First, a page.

Bortolozzo would not have been surprised at the institute's revelations; he had written of a cancer epidemic years before. "The real mortality from (vinyl chloride) is different from the 'official" one," he asserted in a report published by an Italian magazine, Medicina Democratica , in 1994. "The data on deaths from angiosarcoma (an obscure cancer of the liver tied to vinyl chloride exposure) given by public bodies and companies are not reliable. Among those dead at Montedison because of vinyl chloride, only three have been officially recognized." He continued: "Montedison has always had a state-of-the-art medical infrastructure, but with only one purpose: maintain the physical efficiency of the workers for production reasons. The message of the company was, 'Look, there's nothing bad, really.' As a matter of fact, they keep (people) working in the same place. This is fascism." Bortolozzo's daughter, Beatrice, and son, Gianluca, are among the few plaintiffs who refused to settle with the chemical companies. "We would never accept their money," Beatrice said. "This factory has stolen husbands, stolen fathers. You can't put a value on the life of a person."

Two Montedison retirees in their 60s, neither of whom wished to be quoted by name, said in an interview that they blame the company for the demise of most of their friends and their own poor health. Each has been plagued by sexual dysfunction, liver abnormalities and a numbing of the extremities, which becomes more pronounced in cold weather. Cancer is always in the back of their minds. Although it was clear by 1974 that vinyl chloride was carcinogenic, the men said, there was no monitoring in the plant - which made both vinyl chloride monomer and polyvinyl chloride resin - until the early 1 980s. "We tried not to think about it," one said. "We had to work, and we had three choices: Leave Italy, go to the factory, or do outlaw activities." He added, however, that he would not allow his son to work for Montedison. "I would have killed him myself before I would have let him do that." For many years, the retirees said, vinyl chloride levels inside the plant were staggering, reaching a potentially explosive 40,000 parts per million near the reactors, where the liquid monomer was turned into resin.

There is no reason to believe that conditions were much better in U.S. plants prior to 1974, when the government imposed strict new limits on vinyl chloride. As late as 1973, for example, an average of one employee per quarter was overcome by vinyl chloride vapor at a Conoco PVC plant in Aberdeen, Miss., according to a company document. This would indicate levels in excess of 15,000 ppm.

Both American and European manufacturers had access to data generated by an Italian oncologist, Dr. Cesare Maltoni, who in July 1971 began a series of animal experiments on vinyl chloride that lasted a decade. The research was sponsored by Montedison and three other chemical companies, Imperial Chemical Industries of England, Solvay of Belgium and Rhone-Progil of France. Maltoni knew by the fall of 1972 that vinyl chloride could produce tumors in rats -- notably, angiosarcoma -- at levels as low as 250 ppm. There was disagreement, however, about whether this fmding was conveyed to the U.S. government. The Chemical Manufacturers Association and its British counterpart, the Chemical Industries Association, said that the information was passed on to the National Institute for Occupational Safety and Health by manufacturers at a meeting on July 17, 1973-- six months before three angiosarcoma deaths were reported by the B.F. Goodrich Chemical Co. in Louisville, Ky. NIOSH said it wasn't told. The agency's surveillance director, William Lloyd, became so enraged at the suggestion that MOSH had sat on the Maltoni data that he went on British television and called the industry officials "damned liars." In fact, the American companies had agreed in 1972 not to divulge any of Maltoni's findings without the Europeans' permission. Documents show that two of Montedi son's top medical officials in the 197 Os, Emiho Bartalini (a defendant in the trial) and Tiziano Garlanda, provided confidential information to members of the CMA's vinyl chloride panel before the chemical was openly acknowledged to be a carcinogen. Dr. Theodore Torkelson, a retired Dow toxicologist who was on the panel at the time, said that the secrecy pact has been misinterpreted. Its intent, he said, was merely to prevent the premature release of data. "They didn't want somebody going off half-cocked," Torkelson said of the Europeans. The agreement held until Goodrich revealed the Louisville angiosarcoma deaths in January 1974. In the months afterward, many wondered why Maltoni's research hadn't been taken more seriously. Now 68, Maltoni explored this still-sensitive subject during an interview at his laboratory, incorporated into a 15th-century castle near Bologna. In the early years, he said, he was virtually alone in his contention that vinyl chloride should be tightly controlled in the workplace. "The relevance of my work was not perceived," Maltoni said. "At that time, the philosophy was, 'Who cares about animal data? We want human data.' They were ready to attack me." Louisville, he said, demonstrated that "animals may be highly predictive of an effect in humans." Ahd yet many industries and government bodies still require after-the-fact human evidence - decades-long epidemio logical studies of dead workers - before they feel compelled to act. "This is a tragedy," Maltoni said.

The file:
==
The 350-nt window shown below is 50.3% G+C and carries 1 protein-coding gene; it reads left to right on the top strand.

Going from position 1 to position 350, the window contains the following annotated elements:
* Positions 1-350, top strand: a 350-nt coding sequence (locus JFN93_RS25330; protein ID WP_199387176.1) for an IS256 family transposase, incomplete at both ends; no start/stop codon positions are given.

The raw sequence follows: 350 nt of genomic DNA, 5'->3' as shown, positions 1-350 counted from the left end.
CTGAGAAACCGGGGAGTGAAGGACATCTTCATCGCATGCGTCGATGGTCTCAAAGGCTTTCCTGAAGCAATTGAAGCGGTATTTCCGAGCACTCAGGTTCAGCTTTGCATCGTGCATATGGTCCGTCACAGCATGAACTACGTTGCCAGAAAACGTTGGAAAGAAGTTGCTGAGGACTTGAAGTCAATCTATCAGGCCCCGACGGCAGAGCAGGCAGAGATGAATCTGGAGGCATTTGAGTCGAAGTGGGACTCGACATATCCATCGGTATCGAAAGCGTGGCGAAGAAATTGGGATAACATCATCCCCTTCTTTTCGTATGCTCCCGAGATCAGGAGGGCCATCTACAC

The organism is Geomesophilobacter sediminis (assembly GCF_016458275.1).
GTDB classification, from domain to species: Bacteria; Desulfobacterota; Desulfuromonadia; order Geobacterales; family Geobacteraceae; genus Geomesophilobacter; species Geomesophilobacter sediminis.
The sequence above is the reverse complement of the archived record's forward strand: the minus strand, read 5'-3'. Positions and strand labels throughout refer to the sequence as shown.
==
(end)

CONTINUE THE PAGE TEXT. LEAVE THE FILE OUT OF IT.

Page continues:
Montedison's failure to respond to what was universally described as solid research by Maltoni is one of the chief issues in the Venice trial. "They knew for sure," prosecutor Casson said of the company. "They commissioned the work." Said Montedison counsel Palmieri: "We knew that the product had some effect on health. We don't know exactly what happened (at Porto Marghera), whether there is causation. These workers may have contracted their illnesses in the workplace. Probably not."